It's near impossible to pick a favorite from that album but The Fly was always a bit special. I always loved the riff and relentless rhythm that never let up and in my teens lyrics like "every artist is a criminal, every poet is a thief, all kill their inspiration and sing about the grief" were pretty fucking impressive.
Until I finished school I expanded my musical library with a lot of stuff that have remained firm favorites till this day. Led Zeppelin, Deep Purple, The Clash, Dire Straits, the Beatles and most importantly than all Pink Floyd outgrew my humble beginnings, made me top dog (musically speaking) at the school and prepared me the next chapter of my life which was university.

That was 1995 the 21st of September that I landed on Heathrow and headed with another guy from a neighbouring city in Greece for Brunel University in Uxbridge. To say that it was a culture shock would be an understatement. Enrollment, opening a bank account, visiting the student bar all were novel, exciting and frightening at the same time. As it turns out there were more than 400 Greek students at the university. I ended up with the core of 4 by the end of that first day. It must be said though that whereas most were being miserable bastards because they were homesick and completely out of their depth I relished the experience. In my 5 years there I can't say I made too many friends or sampled too much the lifestyle but I did experience the most important aspects of the English lifestyle ie getting drunk very often (although due to my Greek heritage this was mostly with wine or ouzo rather than ale), watched too much football in pubs, got into rugby, went to a bunch of gigs, got beaten up and spent my entire grant building up my CD collection.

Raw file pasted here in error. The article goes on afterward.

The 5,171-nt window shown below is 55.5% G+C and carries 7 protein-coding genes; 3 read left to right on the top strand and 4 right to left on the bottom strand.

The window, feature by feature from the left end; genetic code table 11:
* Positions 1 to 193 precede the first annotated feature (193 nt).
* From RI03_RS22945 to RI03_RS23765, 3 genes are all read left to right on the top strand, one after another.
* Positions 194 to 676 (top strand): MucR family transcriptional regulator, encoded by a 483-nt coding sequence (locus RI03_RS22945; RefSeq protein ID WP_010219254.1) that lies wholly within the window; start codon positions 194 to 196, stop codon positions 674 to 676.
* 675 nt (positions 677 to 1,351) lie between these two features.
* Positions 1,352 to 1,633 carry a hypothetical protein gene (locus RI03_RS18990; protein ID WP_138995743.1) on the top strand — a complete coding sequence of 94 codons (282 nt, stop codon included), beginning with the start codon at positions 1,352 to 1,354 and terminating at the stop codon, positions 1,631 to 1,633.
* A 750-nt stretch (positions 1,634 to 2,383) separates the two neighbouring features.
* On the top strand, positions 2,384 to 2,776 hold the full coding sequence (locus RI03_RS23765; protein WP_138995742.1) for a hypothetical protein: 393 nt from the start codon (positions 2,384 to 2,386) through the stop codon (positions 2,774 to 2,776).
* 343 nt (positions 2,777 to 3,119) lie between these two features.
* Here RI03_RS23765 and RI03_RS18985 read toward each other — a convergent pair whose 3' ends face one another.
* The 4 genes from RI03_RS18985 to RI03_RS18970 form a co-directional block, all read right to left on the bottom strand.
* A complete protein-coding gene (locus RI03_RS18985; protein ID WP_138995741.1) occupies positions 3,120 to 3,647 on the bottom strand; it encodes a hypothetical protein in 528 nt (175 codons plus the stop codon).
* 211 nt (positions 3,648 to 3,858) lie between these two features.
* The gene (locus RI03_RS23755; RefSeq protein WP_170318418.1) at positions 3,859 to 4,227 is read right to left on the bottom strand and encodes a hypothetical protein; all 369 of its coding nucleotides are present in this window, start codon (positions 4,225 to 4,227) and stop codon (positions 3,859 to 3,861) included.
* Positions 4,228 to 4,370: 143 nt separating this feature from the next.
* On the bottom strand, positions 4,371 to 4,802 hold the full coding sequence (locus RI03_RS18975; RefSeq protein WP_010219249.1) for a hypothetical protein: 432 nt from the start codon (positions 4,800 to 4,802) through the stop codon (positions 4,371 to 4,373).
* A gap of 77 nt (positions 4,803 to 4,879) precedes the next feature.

Also I came to England at the height of Britpop, in the midst of the battle of Blur vs Oasis. Now by that time I had come to deplore modern music and to be fair I never got quite comfortable with it. I sneered at Britpop and everyone who preferred said bands over classics like the Beatles or Floyd (how sad is it being an old fart at 17?) and any suggestion that Oasis were similar to The Beatles could drive me over the edge. However it was impossible to keep this stance forever and I started listening to the Beeb and Capitol Radio just to see what the fuss was all about. I was entirely unconvinced until one night The Universal by Blur came on.

[youtube]BrbxWOMpwfs&ob=av2e[/youtube]

It was one of those magical moments were something sounded like being both from a distance age and modern. I didn't became a fan of the band or modern music in general straight off but it was a pivotal moment for me into embracing the times, the place and the life that was surrounding me.
Over the next couple of years I hooked up with my English mates from my course and rarely hung out with any Greeks got into Internet chat rooms where a Greek community from the English Universities was chatting and got to meet most of them in a glorious jolly up that seemed to last a whole weekend and hooked up with three of them that were living in central London. That was when I got to see most of what I did see in London, going to Stanford Bridge to watch Chelsea, hanging out in Camden Town and spending endless hours browsing the markets, having coffee at a lovely spanish cafe thereabouts, spending lots of weekends in Holland Park, going out to a great pub in Latimer Road with live blues bands every night (which also became the tourist spot I took everyone to when visiting. ("What Big fucking Ben? I know just the place") and going to gigs.
Now as mentioned before Blur opened my mind towards new music but I was an albums person and their albums seemed weak. It was The Bends that completely bowled me over and when Paranoid Android was released I rushed to buy it and went to my mates' house in Barbican to have a listen.